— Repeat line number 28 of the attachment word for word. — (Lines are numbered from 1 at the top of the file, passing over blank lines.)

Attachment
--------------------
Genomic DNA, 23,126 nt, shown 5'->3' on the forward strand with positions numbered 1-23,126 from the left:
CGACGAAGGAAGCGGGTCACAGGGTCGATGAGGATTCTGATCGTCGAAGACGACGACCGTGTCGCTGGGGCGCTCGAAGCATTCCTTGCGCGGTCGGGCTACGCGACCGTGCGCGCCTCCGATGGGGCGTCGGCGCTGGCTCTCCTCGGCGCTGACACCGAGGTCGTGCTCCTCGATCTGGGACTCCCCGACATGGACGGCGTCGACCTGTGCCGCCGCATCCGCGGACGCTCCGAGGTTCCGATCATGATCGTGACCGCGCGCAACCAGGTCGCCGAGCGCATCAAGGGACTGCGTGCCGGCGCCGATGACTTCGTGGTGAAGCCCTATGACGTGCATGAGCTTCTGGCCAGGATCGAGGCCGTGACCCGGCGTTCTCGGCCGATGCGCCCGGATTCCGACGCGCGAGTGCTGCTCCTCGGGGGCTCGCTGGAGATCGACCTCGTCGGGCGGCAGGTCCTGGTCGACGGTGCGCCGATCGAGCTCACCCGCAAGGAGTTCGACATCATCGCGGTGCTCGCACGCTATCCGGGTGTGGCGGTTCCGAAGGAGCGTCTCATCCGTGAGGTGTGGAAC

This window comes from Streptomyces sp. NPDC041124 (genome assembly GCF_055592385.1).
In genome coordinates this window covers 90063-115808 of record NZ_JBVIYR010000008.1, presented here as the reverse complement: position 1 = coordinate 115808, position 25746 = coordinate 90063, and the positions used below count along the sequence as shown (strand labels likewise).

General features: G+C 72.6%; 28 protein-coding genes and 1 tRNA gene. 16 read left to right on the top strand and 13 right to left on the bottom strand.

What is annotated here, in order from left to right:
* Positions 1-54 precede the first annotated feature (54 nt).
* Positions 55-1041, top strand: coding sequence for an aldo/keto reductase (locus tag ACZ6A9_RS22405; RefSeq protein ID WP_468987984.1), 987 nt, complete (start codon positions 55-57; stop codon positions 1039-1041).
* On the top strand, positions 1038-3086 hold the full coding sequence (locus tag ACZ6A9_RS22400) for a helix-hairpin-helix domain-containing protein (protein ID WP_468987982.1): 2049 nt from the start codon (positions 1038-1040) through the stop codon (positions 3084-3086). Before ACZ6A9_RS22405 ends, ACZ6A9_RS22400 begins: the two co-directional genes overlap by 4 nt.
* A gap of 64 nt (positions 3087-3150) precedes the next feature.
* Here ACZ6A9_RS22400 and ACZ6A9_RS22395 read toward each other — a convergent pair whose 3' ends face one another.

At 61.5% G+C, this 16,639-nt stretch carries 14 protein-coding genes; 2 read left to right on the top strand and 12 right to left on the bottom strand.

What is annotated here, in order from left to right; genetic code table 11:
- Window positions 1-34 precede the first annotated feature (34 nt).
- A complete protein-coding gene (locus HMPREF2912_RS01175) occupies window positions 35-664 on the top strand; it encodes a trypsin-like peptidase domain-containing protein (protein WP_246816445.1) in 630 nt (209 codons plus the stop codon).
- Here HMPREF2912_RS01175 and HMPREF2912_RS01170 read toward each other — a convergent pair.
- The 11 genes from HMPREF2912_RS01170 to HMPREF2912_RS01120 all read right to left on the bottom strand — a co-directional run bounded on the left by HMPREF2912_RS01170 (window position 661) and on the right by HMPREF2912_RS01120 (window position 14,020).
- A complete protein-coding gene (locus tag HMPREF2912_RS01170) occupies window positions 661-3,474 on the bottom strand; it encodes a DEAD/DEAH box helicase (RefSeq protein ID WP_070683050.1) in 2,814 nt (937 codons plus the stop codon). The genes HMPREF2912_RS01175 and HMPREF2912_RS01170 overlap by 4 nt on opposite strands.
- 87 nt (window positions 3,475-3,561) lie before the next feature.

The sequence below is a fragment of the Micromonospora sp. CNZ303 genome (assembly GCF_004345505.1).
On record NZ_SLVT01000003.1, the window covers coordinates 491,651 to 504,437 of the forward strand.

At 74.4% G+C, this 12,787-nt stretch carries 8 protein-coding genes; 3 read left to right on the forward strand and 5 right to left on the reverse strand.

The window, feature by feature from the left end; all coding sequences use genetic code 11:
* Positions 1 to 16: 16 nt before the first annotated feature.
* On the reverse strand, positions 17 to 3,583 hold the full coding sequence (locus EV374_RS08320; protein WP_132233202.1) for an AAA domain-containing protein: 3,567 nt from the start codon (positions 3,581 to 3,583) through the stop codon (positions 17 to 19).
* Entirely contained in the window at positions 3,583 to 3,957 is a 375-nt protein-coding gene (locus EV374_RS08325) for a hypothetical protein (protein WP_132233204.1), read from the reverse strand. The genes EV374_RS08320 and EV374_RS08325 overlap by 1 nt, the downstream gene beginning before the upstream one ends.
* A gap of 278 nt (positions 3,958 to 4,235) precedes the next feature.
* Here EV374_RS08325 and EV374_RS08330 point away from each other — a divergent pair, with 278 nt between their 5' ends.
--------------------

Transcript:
* Here EV374_RS08325 and EV374_RS08330 point away from each other — a divergent pair, with 278 nt between their 5' ends.